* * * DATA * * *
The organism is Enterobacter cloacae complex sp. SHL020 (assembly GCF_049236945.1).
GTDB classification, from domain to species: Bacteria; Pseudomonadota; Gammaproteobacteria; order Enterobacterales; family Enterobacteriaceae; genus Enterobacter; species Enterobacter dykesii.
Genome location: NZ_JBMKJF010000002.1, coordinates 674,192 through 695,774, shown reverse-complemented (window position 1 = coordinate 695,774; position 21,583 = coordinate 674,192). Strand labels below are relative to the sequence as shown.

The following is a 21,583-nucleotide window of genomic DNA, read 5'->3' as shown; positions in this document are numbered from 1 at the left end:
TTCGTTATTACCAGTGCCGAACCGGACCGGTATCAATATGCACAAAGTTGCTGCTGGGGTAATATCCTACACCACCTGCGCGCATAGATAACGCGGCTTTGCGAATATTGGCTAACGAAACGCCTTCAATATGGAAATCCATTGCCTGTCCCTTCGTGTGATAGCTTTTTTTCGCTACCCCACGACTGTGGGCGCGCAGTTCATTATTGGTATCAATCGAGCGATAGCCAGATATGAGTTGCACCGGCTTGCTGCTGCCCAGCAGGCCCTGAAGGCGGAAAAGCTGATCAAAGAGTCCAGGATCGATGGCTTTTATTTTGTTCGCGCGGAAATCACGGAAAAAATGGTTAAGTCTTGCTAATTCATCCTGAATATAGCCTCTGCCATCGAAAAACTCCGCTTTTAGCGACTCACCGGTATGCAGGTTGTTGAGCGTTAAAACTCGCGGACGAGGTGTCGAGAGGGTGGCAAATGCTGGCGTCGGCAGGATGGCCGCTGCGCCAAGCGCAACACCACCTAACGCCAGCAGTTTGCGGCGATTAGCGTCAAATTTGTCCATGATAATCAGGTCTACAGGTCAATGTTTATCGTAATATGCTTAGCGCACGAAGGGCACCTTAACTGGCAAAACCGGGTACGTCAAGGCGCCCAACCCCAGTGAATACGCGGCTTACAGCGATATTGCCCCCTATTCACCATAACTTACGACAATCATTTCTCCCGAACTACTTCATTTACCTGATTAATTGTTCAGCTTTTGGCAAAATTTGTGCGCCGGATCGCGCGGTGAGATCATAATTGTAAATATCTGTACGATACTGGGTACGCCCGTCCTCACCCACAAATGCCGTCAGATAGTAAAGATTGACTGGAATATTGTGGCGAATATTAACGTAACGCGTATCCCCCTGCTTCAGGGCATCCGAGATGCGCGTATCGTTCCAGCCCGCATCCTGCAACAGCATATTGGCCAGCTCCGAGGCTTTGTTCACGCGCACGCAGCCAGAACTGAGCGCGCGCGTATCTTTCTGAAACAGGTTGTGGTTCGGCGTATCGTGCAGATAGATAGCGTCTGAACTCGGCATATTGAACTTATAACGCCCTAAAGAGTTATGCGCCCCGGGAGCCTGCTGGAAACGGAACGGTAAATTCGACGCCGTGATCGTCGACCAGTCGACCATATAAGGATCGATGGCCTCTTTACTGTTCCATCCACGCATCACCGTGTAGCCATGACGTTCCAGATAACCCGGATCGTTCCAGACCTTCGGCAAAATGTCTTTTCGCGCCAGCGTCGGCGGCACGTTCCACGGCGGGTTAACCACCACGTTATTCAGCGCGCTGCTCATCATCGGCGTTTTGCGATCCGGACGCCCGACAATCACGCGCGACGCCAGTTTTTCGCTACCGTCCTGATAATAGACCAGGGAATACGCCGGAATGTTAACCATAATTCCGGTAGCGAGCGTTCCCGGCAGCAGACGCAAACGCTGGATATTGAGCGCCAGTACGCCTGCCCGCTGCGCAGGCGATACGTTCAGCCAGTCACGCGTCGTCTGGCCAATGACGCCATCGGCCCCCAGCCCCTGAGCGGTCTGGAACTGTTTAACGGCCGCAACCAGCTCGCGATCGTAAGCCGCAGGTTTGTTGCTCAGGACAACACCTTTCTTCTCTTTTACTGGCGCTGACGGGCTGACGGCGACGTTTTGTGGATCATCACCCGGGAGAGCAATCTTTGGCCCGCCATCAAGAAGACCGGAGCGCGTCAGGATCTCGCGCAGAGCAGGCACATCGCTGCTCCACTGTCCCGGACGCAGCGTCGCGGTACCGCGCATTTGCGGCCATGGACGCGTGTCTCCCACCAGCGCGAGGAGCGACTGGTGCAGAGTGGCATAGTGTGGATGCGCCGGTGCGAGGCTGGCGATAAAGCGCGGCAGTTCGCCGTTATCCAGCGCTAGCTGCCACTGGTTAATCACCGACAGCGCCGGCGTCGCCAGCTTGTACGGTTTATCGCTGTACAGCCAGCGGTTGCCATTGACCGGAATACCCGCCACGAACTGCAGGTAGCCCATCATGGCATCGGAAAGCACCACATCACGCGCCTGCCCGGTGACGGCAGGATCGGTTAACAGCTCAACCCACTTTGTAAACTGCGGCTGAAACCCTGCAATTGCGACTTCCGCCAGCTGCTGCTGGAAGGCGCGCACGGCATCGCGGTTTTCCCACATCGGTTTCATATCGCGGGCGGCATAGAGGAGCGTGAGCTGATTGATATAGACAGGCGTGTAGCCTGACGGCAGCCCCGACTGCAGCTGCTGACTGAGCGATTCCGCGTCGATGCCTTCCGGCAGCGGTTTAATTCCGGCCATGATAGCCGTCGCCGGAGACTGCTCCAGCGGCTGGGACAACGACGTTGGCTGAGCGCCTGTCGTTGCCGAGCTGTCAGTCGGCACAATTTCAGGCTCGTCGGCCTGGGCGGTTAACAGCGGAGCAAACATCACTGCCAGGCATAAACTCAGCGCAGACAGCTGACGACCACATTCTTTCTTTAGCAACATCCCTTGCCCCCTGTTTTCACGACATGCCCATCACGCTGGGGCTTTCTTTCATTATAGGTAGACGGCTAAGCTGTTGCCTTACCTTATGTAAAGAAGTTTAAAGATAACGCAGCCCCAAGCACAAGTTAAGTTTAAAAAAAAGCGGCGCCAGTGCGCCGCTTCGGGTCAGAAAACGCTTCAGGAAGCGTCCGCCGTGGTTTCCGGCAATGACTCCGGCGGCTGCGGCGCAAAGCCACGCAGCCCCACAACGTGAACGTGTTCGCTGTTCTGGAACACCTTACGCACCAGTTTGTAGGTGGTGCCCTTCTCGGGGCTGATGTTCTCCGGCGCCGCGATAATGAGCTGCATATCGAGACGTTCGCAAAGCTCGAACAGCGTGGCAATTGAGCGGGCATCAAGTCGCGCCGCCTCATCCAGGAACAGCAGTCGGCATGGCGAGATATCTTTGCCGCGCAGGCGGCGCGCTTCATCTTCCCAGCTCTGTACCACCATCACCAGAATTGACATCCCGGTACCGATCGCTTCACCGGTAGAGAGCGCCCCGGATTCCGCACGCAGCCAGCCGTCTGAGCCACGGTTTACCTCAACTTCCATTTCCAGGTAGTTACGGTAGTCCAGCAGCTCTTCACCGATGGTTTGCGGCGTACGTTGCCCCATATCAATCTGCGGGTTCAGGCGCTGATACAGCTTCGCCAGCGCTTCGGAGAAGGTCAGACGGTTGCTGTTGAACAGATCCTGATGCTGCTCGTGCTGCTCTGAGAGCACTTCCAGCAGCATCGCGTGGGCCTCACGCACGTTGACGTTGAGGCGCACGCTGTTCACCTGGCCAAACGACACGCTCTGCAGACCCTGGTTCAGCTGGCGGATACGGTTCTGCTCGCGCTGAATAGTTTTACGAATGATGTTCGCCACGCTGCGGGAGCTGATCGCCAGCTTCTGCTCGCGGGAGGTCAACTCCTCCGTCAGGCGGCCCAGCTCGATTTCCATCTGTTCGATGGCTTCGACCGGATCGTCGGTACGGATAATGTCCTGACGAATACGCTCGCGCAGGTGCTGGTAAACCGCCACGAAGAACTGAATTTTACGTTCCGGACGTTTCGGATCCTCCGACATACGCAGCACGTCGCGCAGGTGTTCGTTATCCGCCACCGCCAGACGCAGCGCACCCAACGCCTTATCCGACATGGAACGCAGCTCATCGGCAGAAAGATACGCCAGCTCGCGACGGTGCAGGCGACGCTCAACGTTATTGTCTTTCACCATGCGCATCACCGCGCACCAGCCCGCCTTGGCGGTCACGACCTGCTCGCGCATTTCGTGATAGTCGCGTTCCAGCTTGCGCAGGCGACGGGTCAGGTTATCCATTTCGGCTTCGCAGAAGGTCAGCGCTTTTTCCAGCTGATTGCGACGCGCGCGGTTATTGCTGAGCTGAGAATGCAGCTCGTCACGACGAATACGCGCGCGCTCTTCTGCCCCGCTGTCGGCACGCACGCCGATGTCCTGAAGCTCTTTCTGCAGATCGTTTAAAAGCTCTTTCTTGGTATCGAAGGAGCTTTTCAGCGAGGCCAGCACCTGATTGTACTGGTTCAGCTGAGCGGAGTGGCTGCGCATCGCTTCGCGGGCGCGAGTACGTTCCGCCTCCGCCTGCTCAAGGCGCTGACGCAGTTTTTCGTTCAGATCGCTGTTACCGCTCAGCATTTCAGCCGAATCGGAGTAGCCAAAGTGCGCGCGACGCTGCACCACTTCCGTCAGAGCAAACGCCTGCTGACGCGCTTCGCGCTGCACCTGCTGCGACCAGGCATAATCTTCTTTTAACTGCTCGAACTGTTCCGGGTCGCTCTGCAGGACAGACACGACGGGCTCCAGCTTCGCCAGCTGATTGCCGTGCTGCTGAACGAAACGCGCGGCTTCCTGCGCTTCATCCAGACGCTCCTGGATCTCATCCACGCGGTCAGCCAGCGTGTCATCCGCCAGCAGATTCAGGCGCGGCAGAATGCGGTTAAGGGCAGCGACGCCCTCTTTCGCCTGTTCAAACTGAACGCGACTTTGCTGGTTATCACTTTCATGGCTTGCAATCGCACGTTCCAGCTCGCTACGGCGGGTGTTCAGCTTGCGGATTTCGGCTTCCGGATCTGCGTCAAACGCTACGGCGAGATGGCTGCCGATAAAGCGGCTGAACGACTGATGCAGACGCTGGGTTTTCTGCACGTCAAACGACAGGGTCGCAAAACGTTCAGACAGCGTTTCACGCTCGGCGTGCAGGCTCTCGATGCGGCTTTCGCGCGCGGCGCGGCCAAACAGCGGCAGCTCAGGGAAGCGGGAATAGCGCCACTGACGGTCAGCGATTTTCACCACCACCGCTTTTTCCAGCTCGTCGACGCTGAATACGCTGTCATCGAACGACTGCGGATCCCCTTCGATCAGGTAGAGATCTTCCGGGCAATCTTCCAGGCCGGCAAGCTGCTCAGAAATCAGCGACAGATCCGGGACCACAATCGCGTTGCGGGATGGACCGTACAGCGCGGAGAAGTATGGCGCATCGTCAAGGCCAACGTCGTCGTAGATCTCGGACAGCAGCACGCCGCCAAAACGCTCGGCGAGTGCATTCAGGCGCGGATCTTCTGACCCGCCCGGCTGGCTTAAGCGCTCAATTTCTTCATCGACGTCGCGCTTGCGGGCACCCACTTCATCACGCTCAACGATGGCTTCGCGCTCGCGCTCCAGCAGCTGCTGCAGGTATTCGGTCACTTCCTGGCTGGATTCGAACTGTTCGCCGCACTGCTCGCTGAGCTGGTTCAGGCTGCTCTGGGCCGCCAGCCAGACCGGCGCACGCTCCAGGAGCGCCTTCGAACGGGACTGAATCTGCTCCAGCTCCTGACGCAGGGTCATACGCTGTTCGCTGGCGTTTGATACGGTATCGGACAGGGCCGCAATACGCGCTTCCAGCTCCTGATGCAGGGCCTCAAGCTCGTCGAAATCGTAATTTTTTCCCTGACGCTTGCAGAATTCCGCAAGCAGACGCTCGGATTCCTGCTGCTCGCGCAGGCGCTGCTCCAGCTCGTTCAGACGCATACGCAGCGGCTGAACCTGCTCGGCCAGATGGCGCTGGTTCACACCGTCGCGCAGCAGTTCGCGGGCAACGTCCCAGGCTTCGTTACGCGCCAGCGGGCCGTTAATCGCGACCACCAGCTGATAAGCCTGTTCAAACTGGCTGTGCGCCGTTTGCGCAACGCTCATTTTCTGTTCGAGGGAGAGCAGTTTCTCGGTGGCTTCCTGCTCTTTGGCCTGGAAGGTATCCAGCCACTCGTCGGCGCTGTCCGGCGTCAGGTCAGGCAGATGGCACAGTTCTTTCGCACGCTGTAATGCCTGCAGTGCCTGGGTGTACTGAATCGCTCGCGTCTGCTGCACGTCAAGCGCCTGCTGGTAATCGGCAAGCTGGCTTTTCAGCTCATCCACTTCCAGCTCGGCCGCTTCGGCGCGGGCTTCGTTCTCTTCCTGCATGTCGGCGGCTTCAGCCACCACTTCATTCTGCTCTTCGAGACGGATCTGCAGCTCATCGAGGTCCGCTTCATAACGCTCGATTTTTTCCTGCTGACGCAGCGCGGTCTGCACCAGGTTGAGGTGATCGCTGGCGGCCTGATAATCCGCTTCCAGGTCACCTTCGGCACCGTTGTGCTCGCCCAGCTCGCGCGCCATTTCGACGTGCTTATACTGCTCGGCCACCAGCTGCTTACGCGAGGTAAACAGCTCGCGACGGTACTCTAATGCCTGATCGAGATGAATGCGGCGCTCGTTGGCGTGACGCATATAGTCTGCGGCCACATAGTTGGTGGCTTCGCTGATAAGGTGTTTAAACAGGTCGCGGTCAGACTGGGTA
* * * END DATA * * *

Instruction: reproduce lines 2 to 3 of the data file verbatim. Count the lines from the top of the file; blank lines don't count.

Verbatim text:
GTDB classification, from domain to species: Bacteria; Pseudomonadota; Gammaproteobacteria; order Enterobacterales; family Enterobacteriaceae; genus Enterobacter; species Enterobacter dykesii.
Genome location: NZ_JBMKJF010000002.1, coordinates 674,192 through 695,774, shown reverse-complemented (window position 1 = coordinate 695,774; position 21,583 = coordinate 674,192). Strand labels below are relative to the sequence as shown.